95. We have in the past repeatedly raised concerns about the capacity of the MoJ, and NOMS in particular, to manage contracts for outsourced services.[181] For example, we concluded in our probation inquiry that "[t]he experience of national contracts currently in place has not inspired confidence that NOMS understands its business sufficiently well to draw up robust contracts that meet the needs of future stakeholders."[182] Parallels have been drawn, including by the Secretary of State himself, with the Work Programme. He told us in February that concerns about the outcomes of the Work Programme were "clearly misplaced" but acknowledged that there were lessons that could be learnt about the contracting process, particularly related to the frustrations of the voluntary sector—which he believed needed to be "more commercial"—and that the Government needed to do more to help them "form partnerships and access financial support".[183]

96. A crucial aspect of trust in any competitive process is the level of transparency with which it is conducted. As we noted in the previous chapter, several elements of the programme are yet to be determined, including the payment by results mechanism and the proportion of contract value that will be performance related. Toby Eccles felt that there was an "inherent incumbency bias" related to the lack of information and knowledge about whether it would be worth bidding, which favours those who have been through lots of procurement processes before.[184]Tom Gash similarly believed that some of the smaller providers and the mutuals would struggle to get up and running and operational, while also putting in a bid in a process they have never gone through before at national level.[185] He described the benefits of a phased approach to competing services in overcoming this issue:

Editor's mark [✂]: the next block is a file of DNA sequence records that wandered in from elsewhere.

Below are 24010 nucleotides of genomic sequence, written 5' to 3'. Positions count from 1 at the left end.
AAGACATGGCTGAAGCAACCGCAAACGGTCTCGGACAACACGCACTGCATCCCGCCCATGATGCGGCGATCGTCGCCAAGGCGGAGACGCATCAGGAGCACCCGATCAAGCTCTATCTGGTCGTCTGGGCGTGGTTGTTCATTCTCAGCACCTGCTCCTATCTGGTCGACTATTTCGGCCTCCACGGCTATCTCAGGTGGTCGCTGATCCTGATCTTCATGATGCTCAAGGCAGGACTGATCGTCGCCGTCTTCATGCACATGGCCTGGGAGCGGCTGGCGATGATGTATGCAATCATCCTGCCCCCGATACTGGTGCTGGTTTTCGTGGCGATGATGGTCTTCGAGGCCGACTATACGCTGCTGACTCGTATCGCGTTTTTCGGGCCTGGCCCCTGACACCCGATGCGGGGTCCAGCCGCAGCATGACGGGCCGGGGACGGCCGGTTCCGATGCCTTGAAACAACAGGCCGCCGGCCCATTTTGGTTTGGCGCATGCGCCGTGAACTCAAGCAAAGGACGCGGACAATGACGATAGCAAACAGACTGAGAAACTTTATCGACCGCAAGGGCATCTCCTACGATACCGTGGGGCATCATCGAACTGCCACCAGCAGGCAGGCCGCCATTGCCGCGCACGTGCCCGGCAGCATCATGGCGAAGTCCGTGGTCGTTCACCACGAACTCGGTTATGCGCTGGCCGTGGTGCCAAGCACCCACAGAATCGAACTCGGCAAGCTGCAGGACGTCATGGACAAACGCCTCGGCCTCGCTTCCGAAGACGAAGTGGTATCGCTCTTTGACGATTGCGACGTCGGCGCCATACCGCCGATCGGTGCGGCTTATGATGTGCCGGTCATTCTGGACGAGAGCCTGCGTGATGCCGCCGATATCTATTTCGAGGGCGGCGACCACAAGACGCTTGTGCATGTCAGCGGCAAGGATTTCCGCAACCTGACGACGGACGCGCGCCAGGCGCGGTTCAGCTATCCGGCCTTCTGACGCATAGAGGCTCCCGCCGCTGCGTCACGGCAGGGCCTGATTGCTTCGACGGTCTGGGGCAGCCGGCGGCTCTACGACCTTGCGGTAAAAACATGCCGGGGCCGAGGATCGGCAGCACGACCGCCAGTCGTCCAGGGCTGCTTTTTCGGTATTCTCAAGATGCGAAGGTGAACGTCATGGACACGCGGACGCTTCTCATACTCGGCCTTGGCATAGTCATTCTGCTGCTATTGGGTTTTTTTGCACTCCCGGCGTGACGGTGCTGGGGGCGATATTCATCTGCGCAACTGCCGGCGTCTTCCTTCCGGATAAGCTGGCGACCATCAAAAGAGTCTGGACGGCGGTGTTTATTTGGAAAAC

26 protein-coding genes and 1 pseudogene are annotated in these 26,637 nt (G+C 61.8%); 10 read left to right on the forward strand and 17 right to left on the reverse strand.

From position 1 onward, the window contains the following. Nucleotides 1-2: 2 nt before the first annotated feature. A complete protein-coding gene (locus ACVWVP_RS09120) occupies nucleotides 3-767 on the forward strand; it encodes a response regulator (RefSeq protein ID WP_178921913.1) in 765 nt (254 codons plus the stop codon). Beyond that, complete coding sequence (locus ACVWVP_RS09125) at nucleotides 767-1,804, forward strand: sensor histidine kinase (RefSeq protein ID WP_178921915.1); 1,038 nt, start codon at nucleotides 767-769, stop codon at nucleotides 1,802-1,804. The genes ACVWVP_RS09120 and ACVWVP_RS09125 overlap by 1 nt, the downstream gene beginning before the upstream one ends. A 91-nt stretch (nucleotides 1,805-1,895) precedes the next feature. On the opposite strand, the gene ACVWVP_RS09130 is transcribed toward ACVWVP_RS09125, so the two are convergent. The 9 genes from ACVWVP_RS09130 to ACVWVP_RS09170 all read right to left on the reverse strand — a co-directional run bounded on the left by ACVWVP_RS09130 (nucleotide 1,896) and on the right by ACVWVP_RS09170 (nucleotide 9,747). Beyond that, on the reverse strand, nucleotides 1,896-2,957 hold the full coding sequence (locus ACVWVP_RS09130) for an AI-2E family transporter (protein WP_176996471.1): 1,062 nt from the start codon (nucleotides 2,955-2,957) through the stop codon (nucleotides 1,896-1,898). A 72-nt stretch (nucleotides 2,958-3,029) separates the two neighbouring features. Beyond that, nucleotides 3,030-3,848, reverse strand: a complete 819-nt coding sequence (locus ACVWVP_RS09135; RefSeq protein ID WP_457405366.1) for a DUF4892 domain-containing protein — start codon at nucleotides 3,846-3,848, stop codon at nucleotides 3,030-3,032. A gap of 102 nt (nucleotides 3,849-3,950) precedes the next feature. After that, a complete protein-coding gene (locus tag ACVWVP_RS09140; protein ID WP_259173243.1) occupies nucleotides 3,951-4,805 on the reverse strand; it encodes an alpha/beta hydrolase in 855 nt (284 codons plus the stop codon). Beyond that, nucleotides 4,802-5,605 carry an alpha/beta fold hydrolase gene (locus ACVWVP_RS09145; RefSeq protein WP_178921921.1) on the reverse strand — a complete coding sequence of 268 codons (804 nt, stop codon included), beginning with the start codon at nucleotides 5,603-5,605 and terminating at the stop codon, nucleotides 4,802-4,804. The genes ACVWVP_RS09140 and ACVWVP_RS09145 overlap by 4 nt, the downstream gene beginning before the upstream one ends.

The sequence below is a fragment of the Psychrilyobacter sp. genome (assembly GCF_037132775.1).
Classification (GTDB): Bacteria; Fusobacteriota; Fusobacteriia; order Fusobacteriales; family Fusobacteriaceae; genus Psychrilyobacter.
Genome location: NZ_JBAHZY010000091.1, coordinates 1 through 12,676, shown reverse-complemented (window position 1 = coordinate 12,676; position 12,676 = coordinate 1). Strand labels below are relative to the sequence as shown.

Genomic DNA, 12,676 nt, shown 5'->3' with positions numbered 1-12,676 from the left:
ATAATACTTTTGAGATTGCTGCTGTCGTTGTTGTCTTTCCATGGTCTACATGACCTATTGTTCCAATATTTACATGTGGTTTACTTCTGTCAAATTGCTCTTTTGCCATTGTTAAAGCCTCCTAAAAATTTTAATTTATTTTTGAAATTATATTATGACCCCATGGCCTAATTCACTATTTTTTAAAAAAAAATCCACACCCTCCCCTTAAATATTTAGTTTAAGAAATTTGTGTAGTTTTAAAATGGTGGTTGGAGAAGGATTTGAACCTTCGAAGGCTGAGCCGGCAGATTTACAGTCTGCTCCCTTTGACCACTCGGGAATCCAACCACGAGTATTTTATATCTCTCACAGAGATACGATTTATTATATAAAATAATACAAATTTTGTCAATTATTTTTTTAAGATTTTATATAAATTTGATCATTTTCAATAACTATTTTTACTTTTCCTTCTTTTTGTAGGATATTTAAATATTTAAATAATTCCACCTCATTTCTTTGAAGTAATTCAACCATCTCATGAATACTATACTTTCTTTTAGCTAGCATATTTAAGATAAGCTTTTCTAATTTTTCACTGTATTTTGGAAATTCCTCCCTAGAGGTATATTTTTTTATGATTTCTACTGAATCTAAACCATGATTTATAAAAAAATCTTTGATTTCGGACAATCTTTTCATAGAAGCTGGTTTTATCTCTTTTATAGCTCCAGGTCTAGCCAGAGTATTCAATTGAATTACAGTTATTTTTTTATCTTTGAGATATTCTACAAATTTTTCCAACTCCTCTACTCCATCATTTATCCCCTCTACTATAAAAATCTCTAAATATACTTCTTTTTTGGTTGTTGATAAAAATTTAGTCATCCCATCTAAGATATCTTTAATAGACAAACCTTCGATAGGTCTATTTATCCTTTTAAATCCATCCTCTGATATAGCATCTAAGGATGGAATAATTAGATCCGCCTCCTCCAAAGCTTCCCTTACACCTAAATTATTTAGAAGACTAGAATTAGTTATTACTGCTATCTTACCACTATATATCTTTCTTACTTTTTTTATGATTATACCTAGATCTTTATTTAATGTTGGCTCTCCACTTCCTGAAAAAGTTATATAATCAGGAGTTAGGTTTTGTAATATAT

In any market creation reform you are much better off phasing these things. You would do an area of the country at one point; meanwhile, mutuals can start to develop and get themselves on to a sound footing. Then they can bid for the next round that comes out in a year's time. It has been the standard received wisdom that this is what you do when you are doing a major national outsourcing programme, but there has been a decision not to do it in this case.[186]

97. The Secretary of State assured us that the number one criterion for assessing the bids will be quality. He said he will be looking for "credible, innovative plans to bring down reoffending" but acknowledged that they must also come within his as yet undisclosed budget.[187]

98. The Ministry of Justice has a questionable track record in procuring quality services when seeking better value for money, most strikingly in relation to the language services contract. It appears that every effort has been made to learn from this but the assessment of quality during a bidding process is notoriously difficult, particularly where new providers are seeking to enter the market. Although the Minister wishes to ensure a balanced consideration of potential bids, an unavoidable consequence of the way this programme is designed is that one element of the competition will be about how cheaply providers can deliver the residual service to enable the maximum resource to be unlocked to "reinvest" in rehabilitative provision for short-sentenced prisoners and others in prison and after their release.


99. Most voluntary, community and social enterprise sector involvement is likely to be at Tiers 2 and 3 of the new supply chains. To ensure that sub-contractors are protected from unfair levels of risk being passed down from the prime provider, the Ministry initially stated that it would require prime providers to commit themselves to principles laid out in the Merlin Standard which was created as a means of providing stewardship of the supply chain in the welfare to work sector.[188] However, there have been criticisms from the voluntary and community sector that despite this safeguard the Work Programme created problems for their organisations, in particular around the amount of cash flow sub-contractors received from prime providers, and the level of referrals. Mr Grayling rejected suggestions that providers from the sector had been treated as "bid candy" and said that this had not been reflected in any formal complaints from the sector about the commercial behaviour of prime providers.[189] Nevertheless, he indicated strongly that he would be prepared to take action if he felt there was such mistreatment under this programme.[190]